A highlight for me was the Open Exchange session with Prof. Francis Arnold, in which during the Q&A we covered topics such as starting, running, and managing your own independent lab group, working as Co-Chair of the President’s Council of Advisors on Science and Technology, family life and academia, and Prof. Arnold’s appearance on Big Bang Theory.

But my biggest takeaway from the Open Exchange session with Prof. Francis Arnold was her statement here:

“…we are the sum of our experiences.”

Have you met any Nobel Laureates during your time at Lindau and, if so, what was the experience like?

It was impossible not to meet any Nobel Laureates during my time at the 72nd Lindau Nobel Laureate Meeting. What did strike me during the first day of the meetings was how approachable and kind the Nobel Laureates were. Although during the Lectures the Nobel Laureates sat in their own section amongst each other, as soon as the lectures would end or during the open exchanges, meals, and evening festivities the Nobel Laureates were more than happy to discuss their research and also engage to learn about the young scientists research and answer general questions about life and academia. Often crowded by young scientists, the Nobel Laureates were revered but humble and would often be more than happy to sign the Lindau Meeting Program or take a selfie (some with their Nobel Laureate Medal).

I myself struck up a conversation with Prof. Martin Chalfie during the Science Picnic on the Arboretum Lawn on Mainau Island, in line to collect our lunch. We discussed the academic job market and in particular reference letters, Prof. Chalfie  provided this advice:

“Have the reference letter focus on who the person is and not what the person has accomplished.”

This advice was echoed during a few of the Q&A sessions during lectures and the Open Exchange discussions as the Nobel Laureates often preferred a friendly and collaborative lab group than a competitive one.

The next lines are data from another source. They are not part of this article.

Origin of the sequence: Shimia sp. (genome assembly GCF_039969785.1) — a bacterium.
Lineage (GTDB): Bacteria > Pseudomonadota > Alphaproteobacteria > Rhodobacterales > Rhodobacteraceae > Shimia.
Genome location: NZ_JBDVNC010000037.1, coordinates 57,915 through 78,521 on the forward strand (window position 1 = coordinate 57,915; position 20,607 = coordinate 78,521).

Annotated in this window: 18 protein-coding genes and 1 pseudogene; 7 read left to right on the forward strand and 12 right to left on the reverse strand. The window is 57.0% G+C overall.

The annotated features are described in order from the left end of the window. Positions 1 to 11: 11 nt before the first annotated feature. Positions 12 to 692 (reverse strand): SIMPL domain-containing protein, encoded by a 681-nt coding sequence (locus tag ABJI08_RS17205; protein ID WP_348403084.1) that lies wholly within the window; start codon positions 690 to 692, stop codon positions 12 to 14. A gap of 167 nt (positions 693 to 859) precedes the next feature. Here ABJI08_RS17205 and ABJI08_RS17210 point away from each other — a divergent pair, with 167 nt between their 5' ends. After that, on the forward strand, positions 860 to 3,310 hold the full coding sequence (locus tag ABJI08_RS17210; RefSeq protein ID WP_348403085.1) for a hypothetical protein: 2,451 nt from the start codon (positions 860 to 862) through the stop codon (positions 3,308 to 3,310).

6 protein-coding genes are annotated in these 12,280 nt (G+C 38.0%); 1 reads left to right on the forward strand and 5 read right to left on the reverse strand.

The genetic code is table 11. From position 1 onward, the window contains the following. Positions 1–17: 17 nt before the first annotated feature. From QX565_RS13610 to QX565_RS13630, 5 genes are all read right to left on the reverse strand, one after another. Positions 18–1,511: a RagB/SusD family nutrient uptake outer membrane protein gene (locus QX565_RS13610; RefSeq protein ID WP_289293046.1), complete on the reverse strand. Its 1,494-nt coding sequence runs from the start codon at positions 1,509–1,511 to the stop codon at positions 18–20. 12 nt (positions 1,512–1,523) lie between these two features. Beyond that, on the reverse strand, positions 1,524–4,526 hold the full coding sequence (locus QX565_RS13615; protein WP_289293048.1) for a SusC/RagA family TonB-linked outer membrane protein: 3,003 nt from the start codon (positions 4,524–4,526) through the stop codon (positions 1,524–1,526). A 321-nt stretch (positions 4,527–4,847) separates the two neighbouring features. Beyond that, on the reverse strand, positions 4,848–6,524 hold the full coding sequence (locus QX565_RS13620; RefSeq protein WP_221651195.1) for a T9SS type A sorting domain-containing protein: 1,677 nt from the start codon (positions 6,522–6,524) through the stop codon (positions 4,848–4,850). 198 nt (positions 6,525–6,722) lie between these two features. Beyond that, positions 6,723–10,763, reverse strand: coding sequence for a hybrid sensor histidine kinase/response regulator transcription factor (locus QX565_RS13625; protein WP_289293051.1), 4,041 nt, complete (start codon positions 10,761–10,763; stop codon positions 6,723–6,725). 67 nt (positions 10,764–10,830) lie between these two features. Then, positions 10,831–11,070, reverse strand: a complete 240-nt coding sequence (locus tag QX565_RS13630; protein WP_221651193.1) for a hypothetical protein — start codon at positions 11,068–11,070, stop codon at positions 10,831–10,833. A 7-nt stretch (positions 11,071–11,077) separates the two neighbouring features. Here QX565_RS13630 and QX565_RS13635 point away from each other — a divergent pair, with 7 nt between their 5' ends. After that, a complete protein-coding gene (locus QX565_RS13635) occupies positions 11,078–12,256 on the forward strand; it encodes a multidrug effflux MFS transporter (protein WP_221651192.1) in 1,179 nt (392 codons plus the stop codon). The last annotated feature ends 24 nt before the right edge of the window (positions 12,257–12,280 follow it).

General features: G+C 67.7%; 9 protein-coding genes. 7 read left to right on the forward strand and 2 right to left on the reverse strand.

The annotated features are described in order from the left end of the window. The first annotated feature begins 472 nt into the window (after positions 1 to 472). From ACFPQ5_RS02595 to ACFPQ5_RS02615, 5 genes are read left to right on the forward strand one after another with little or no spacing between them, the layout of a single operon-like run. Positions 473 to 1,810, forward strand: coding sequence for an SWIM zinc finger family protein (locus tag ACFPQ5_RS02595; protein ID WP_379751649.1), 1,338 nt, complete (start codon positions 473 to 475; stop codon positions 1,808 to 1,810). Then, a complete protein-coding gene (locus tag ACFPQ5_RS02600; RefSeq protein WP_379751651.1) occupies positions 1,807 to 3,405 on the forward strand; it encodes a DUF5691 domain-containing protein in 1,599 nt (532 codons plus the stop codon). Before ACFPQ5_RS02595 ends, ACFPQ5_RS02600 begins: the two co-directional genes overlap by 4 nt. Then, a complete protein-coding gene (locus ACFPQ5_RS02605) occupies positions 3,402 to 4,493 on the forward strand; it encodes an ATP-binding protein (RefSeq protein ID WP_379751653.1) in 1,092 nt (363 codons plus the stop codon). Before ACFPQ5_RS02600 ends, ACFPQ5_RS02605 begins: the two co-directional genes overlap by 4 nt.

Have you met any fellow researchers, what was the experience like?

Yes, I met many young scientists during the 72nd Lindau Nobel Laureate Meeting, many of whom had completed their PhD and are now in Postdoctoral positions or beginning their journey as Principal Investigators of their own lab group. It was fascinating to hear about their journeys post PhD and the variety of funding opportunities available post PhD. It was also great to discuss the transition from PhD into academia.

I was lucky enough to travel over with Dr. Rebecca Power, who was another representative of Ireland and the Irish Research Council from South East Technological University, Waterford, Ireland. We arranged a call prior to our arrival in Lindau and by coincidence we had both booked the same flight over to the 72nd Lindau Nobel Laureate Meeting. It was great to meet Dr. Power as our research interests align in terms of measurement of physical behaviours, so we had a lot to chat about and discuss over the week.

There were many more young scientists who I was able to meet over the Lindau Meeting as there was ample opportunity to meet and have discussions with other young scientists and Nobel Laureates during the evening social events, meals, breaks and Open Exchanges. Whether this was dancing during the International Get-Together hosted by the Republic of Indonesia or chatting during the Grill and Chill hosted by the Lindau Nobel Laureate Meetings and supported by the City of Lindau.

Can you sum up your experience at Lindau and why do you think it is important?

Throughout the 72nd Lindau Nobel Laureate Meeting there was discussion and a short film produced on the “Lindau Spirit” (found here: and how difficult it is to describe and recreate.

However, I will try my best to sum the experience within this blog. I think why the Lindau Meetings are important and an incredible opportunity for young scientists is the sense of community amongst the young scientists. Everyone was open to discussing their research but also engaging in conversations about academia and science and how we as young scientists can improve and facilitate more research which is inter-disciplinary and benefits a whole population and not just the research of the Global North.